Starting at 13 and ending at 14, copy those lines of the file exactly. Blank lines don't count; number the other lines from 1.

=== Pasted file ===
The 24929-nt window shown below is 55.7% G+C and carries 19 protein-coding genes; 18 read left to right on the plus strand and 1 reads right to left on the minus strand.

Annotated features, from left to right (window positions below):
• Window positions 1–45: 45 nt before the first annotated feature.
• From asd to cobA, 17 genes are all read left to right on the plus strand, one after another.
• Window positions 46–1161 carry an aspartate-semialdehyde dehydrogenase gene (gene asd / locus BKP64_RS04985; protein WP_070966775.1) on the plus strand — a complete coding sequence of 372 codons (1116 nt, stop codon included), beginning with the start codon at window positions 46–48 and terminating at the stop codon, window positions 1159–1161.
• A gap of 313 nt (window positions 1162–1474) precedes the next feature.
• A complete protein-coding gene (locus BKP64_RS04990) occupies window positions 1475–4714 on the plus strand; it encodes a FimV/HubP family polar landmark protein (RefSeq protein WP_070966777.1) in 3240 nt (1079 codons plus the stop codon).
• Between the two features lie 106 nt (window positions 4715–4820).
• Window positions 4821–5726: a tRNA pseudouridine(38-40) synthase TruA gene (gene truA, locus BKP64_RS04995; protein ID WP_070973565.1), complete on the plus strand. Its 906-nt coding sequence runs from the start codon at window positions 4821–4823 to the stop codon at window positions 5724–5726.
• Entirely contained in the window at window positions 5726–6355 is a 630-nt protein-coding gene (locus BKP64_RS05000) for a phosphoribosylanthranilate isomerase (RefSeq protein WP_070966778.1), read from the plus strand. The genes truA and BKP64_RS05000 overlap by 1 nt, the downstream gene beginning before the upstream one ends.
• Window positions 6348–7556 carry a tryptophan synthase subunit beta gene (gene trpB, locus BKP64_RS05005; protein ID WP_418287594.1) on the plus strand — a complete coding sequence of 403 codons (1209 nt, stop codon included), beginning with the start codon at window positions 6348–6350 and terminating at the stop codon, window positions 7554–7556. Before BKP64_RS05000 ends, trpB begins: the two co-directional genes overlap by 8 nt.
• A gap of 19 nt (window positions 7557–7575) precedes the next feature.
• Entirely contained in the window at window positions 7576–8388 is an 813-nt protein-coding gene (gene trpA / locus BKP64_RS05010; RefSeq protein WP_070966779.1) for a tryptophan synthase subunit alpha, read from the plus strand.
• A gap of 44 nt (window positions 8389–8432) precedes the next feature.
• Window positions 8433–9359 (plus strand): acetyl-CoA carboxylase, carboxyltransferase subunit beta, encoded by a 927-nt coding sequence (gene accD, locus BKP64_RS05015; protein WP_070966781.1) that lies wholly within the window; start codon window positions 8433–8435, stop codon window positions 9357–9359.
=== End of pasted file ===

• Entirely contained in the window at window positions 7576–8388 is an 813-nt protein-coding gene (gene trpA / locus BKP64_RS05010; RefSeq protein WP_070966779.1) for a tryptophan synthase subunit alpha, read from the plus strand.
• A gap of 44 nt (window positions 8389–8432) precedes the next feature.